As it’s the 60th birthday of the charts today, here’s a super-special bonus post. The singles chart was invented by the NME in 1962 when they rang around a few shops to ask what was selling, compiling the answers into a top 12. I say invented not because it was an original idea, but more because in the early days the numbers might not have always been entirely spot on. Four times in the 1950s the number one spot was shared by two songs, which seems fairly unlikely, and something that hasn’t happened since. Not that later charts were entirely flawless: sales reps from the record labels would happily try to bribe stores into recording more sales than they’d actually made, or give away free singles that the store could then sell at a discount. Or maybe the store would casually let the rep enter whatever sales he needed into the sales log in exchange for the odd freebie or two. All of which would have been news to me and millions of other kids who grew up listening to the radio on a Sunday evening, finger poised over the pause button, ready to record the weeks risers and fallers. And would I have cared? Not much, as long as they were hyping the right songs.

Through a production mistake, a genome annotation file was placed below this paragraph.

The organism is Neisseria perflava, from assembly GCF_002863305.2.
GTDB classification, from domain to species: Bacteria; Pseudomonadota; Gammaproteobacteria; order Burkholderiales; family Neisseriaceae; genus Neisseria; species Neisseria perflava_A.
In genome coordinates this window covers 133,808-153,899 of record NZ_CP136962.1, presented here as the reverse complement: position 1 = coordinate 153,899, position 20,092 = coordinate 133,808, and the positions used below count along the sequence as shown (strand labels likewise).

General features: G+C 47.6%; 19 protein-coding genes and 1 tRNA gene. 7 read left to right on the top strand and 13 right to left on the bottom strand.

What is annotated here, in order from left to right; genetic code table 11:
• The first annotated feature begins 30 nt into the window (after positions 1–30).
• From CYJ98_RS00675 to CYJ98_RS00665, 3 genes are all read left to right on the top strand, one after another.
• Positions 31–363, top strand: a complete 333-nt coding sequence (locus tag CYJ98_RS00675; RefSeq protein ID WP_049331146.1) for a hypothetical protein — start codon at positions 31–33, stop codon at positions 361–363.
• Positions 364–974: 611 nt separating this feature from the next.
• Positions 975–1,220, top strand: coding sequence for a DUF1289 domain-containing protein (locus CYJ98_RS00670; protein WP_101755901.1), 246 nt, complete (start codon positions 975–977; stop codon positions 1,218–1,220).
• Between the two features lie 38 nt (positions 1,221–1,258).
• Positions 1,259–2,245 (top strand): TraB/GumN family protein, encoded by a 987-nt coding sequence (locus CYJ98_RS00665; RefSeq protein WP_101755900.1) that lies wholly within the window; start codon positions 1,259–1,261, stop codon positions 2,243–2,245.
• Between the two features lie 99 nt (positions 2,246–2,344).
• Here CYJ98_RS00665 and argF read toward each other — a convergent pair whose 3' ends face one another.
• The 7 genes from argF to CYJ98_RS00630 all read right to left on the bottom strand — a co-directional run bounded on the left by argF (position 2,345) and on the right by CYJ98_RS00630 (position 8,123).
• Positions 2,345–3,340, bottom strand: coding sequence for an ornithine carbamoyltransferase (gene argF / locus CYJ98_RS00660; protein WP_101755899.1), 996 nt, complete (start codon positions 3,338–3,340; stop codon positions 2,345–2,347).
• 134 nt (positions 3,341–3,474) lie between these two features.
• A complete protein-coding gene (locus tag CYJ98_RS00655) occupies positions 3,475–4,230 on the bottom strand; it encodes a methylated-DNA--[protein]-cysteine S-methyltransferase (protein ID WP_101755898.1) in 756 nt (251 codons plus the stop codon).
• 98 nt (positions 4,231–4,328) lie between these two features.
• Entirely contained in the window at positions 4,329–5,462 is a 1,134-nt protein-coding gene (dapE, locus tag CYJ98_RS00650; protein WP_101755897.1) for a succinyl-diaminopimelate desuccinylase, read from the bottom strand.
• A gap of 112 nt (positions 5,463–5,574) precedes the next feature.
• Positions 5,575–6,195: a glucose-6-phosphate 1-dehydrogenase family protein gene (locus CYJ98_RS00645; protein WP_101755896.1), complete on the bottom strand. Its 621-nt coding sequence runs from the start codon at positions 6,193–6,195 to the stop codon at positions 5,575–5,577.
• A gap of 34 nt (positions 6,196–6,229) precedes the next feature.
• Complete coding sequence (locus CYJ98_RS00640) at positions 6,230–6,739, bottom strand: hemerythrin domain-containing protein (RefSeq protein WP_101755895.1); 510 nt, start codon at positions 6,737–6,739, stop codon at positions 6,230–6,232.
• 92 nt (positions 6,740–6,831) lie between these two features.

Featuring an unprecedented and since unmatched 12 new entries in those positions, the first chart was topped by Al Martino, with the glitch/post-dubstep/math rock/hauntology number “Here in My Heart”, which held the top spot for an impressive first 9 weeks of the chart.
60 years on, Robbie Williams is number one with some rubbish called “Candy”, and bisecting the two, number one 30 years ago, was Eddy Grant, with “I Don’t Wanna Dance”. On a linear scales it doesn’t exactly seem like a true mid-point, though: there’s no denying Grant’s single seems much closer to Williams’ than to Martino’s, which truly belongs to another era.